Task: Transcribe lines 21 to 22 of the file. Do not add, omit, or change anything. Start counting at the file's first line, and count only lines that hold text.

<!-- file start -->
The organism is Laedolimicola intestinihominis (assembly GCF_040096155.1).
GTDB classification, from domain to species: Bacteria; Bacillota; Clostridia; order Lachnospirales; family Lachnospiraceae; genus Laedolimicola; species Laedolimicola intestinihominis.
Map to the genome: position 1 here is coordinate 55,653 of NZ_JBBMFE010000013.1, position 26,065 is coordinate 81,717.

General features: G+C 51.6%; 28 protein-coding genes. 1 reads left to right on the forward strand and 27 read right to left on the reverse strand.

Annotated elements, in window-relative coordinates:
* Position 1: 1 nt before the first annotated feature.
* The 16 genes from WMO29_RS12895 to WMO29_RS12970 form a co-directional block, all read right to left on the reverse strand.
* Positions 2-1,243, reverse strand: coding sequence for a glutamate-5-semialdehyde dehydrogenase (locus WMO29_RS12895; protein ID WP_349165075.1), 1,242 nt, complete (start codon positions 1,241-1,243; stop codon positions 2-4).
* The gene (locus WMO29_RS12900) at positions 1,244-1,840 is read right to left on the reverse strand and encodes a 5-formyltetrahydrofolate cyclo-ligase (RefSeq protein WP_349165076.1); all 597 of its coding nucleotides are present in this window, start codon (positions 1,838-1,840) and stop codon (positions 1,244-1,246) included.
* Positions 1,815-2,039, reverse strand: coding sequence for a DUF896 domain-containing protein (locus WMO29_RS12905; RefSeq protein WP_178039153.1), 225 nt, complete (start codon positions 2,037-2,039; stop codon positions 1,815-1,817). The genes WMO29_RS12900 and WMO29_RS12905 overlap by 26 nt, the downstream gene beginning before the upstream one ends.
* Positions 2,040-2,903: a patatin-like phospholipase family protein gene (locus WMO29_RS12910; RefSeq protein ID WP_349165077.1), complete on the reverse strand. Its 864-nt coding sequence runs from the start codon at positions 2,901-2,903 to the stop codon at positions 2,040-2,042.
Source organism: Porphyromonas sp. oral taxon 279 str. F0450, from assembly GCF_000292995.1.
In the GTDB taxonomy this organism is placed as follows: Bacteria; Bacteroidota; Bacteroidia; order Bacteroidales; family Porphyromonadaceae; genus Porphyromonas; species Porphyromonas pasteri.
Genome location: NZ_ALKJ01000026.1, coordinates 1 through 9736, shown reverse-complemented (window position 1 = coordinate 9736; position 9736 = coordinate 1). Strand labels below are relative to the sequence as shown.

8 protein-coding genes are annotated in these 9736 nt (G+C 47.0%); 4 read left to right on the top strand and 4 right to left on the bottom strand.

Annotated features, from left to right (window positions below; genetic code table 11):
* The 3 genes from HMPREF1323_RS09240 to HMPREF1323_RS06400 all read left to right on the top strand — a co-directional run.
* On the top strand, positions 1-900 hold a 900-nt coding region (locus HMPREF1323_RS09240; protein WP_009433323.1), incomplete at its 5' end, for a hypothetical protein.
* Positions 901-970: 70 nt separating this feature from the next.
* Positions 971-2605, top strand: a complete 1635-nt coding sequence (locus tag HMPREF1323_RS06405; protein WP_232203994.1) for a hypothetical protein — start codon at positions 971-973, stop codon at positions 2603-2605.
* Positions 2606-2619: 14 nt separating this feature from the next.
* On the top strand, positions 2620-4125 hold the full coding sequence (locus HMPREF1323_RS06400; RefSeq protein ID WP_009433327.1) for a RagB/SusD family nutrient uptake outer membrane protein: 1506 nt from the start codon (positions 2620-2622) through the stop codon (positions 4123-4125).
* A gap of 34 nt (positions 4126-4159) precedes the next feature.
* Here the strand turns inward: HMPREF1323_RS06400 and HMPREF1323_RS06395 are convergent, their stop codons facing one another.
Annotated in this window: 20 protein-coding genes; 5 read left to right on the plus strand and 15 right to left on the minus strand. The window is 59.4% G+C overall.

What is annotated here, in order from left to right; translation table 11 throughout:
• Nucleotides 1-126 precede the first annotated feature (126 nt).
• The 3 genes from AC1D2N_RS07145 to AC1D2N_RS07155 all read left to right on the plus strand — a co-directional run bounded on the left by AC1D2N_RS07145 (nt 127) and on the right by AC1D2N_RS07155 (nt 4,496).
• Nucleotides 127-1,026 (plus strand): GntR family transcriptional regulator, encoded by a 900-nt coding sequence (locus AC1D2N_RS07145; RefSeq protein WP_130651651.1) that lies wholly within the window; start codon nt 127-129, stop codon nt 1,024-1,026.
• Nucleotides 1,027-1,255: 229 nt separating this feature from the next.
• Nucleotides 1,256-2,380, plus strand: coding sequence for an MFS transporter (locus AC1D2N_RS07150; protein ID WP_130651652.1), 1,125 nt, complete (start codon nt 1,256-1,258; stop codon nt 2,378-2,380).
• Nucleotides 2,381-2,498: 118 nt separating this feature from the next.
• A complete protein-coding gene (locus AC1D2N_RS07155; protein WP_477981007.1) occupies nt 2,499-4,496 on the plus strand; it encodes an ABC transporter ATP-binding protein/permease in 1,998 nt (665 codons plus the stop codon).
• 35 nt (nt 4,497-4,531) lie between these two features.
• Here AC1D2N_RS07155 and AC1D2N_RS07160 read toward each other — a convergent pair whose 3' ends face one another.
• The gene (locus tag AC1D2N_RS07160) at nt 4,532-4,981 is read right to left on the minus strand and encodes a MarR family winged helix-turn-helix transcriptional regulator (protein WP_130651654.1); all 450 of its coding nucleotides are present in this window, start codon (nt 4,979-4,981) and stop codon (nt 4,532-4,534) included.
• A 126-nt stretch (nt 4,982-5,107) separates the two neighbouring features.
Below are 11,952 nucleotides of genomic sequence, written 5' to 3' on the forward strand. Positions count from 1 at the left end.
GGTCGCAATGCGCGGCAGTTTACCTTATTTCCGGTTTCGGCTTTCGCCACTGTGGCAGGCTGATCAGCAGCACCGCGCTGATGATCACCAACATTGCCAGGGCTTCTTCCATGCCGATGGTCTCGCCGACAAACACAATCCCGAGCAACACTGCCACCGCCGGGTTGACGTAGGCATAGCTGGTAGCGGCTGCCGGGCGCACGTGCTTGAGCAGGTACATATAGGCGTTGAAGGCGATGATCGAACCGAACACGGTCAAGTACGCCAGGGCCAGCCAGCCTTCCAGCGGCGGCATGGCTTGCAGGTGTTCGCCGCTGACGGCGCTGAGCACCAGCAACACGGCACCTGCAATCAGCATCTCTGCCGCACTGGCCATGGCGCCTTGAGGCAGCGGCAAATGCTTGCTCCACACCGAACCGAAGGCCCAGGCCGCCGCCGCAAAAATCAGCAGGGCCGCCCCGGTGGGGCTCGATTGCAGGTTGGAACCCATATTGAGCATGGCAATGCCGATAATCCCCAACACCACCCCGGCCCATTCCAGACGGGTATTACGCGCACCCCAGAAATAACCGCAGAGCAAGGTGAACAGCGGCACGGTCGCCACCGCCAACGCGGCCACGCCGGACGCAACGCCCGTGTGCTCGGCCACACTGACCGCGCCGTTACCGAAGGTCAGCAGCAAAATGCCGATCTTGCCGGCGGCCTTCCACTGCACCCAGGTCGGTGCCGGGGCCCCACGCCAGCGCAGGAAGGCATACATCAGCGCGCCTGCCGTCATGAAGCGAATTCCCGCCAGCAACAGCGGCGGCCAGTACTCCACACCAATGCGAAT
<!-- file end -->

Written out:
* Positions 2606-2619: 14 nt separating this feature from the next.
* On the top strand, positions 2620-4125 hold the full coding sequence (locus HMPREF1323_RS06400; RefSeq protein ID WP_009433327.1) for a RagB/SusD family nutrient uptake outer membrane protein: 1506 nt from the start codon (positions 2620-2622) through the stop codon (positions 4123-4125).